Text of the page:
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Old 03-29-2005, 07:28 PM   #1
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I see so many critical posts on RV.NET regarding the Michelin XRV 235/80R 22.5 tires. People switching brand new tires for Goodyears and so on. Why would WH put these tires on thousands of chassis' if they weren't any good?
What is your take on this?
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Old 03-29-2005, 07:28 PM   #2
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I see so many critical posts on RV.NET regarding the Michelin XRV 235/80R 22.5 tires. People switching brand new tires for Goodyears and so on. Why would WH put these tires on thousands of chassis' if they weren't any good?
What is your take on this?
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Old 03-30-2005, 01:15 AM   #3
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boulderado, Welcome to irv2 Every coach I have owned, 6 of them, all have had Michelin tires, people complained about other sizes also. Maybe its because they don't use proper air inflations or have no idea how much weight they are carrying over each axel.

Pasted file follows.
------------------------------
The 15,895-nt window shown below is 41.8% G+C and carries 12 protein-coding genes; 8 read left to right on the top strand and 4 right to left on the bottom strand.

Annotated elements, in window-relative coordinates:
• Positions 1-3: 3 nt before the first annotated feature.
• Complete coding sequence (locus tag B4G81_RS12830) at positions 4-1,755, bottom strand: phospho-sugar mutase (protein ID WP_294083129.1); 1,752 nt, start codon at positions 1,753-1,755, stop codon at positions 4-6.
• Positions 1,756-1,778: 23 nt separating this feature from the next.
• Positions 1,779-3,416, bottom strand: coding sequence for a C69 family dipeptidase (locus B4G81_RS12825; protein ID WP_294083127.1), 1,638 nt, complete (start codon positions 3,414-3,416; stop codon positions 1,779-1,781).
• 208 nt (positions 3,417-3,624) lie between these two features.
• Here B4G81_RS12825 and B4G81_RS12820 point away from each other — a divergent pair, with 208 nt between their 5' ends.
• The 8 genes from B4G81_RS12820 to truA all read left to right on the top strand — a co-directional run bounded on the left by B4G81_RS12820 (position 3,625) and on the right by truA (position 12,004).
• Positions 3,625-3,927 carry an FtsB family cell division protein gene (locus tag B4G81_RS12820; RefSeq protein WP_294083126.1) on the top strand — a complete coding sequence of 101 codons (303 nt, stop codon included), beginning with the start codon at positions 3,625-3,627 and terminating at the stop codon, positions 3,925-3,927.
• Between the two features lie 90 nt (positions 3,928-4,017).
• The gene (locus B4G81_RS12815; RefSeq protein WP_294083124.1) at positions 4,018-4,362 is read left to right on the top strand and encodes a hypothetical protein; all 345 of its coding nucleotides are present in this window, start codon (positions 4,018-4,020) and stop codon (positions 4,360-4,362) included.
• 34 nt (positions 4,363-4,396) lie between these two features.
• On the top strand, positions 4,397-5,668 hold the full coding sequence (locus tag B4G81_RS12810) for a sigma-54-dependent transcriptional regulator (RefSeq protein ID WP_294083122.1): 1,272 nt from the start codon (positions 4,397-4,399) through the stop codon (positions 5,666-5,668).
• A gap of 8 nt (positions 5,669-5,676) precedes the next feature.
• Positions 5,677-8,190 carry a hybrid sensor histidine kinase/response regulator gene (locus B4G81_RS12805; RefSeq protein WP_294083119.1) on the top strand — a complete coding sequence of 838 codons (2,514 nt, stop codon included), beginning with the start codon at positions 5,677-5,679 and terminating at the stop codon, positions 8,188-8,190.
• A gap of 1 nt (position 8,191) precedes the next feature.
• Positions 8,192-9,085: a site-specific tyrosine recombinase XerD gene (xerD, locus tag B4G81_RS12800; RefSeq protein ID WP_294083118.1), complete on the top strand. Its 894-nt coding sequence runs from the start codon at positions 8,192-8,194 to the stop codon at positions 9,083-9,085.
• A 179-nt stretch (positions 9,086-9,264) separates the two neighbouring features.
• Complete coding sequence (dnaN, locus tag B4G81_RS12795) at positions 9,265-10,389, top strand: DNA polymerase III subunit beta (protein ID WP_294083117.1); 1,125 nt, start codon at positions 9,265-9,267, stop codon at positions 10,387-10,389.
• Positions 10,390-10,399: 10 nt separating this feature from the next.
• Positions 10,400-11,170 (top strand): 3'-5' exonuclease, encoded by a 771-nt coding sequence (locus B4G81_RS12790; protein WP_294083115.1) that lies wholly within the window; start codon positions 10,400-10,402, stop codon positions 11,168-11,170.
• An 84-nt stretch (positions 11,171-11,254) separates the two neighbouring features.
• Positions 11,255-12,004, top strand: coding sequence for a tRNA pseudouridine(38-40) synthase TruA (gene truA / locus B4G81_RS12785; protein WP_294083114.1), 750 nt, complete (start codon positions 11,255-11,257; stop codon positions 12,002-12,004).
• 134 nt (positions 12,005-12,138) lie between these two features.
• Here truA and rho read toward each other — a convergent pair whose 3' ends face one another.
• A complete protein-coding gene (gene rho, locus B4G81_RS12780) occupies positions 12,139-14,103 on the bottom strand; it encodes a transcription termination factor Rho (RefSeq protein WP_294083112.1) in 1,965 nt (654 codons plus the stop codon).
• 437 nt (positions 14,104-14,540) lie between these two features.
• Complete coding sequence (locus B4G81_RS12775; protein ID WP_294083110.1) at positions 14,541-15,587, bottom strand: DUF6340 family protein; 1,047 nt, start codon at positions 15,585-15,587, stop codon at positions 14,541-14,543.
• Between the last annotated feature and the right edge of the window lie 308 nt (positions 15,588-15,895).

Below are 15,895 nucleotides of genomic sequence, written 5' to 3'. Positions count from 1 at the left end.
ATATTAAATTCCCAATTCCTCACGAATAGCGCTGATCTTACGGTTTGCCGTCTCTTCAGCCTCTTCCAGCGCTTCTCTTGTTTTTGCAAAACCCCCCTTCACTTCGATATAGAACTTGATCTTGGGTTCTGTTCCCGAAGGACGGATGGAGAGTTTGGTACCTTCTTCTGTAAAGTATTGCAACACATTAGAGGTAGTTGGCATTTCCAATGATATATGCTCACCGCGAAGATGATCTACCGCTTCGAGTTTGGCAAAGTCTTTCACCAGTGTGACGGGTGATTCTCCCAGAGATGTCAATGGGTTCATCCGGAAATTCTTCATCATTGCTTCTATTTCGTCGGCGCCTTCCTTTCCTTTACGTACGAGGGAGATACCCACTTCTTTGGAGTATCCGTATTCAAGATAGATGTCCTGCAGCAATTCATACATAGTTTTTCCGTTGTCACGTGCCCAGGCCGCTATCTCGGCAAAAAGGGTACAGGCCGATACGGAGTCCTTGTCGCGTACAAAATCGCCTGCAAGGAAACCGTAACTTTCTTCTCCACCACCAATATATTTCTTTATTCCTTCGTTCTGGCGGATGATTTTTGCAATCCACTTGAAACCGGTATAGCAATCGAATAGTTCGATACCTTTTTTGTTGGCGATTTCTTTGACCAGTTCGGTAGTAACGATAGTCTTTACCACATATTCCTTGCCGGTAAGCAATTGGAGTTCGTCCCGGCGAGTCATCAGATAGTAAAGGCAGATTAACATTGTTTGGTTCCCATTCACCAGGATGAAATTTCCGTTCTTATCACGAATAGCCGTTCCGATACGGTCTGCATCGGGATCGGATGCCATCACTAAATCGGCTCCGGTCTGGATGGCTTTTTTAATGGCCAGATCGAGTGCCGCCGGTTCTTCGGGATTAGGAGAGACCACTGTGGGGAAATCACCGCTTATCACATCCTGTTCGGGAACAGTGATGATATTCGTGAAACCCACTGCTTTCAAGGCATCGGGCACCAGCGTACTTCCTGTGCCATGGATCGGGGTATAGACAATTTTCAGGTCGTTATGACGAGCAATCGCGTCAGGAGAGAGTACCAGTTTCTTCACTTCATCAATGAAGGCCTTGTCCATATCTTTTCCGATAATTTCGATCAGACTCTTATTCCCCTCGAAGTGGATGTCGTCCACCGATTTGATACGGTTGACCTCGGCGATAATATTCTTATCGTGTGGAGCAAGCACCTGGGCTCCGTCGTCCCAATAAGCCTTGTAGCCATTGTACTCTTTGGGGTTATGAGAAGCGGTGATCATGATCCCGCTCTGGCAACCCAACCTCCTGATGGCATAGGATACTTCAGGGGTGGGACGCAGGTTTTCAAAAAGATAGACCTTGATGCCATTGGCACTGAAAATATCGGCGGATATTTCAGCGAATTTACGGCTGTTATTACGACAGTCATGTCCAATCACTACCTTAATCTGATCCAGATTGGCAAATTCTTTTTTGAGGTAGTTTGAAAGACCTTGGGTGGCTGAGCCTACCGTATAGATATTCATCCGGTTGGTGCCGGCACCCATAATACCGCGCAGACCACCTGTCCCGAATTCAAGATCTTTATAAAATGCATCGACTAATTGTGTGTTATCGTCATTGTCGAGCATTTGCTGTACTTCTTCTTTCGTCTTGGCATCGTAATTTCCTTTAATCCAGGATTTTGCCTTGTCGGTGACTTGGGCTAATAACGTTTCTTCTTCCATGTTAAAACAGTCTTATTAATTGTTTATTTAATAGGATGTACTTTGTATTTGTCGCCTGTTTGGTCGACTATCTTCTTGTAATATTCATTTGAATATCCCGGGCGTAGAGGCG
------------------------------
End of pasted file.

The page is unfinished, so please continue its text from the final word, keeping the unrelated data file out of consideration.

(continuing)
I have found that proper maintenence of your tires will give you more safe free miles, an age will be the determining factor,in having to replace them.---"007"
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Old 03-30-2005, 02:32 AM   #4
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I think Michelin has gotten a bad reputation but it's not their fault. I recently called them to clarify the inflation guide online and they sent me the RV tire guide in the mail. Over and over they repeat inflation and proper blocking.

I think too many RV owners neglect their tires on their RV just like they do on their cars. On a heavy vehicle tire care is critical to safe operation. An RV is not just a big car.

Often RV's are only driven 4k - 5k miles per year. After 6 years the tread on the tires still looks good with only 30k miles but the tires need to be replaced due to other factors. However many people only look at tread depth and assume the tires are good, then bang... a blow out. It isn't a good idea, but you can often get away with this on a car becasue they are much lighter. On any heavy vehicle old tires are an accident waiting to happen.

Consequently I think the reputation the XRVs in particular have gotten is due to the "it can't possibly be my fault" attitude coming from the "blame the manufacturer when anything goes wrong" crowd.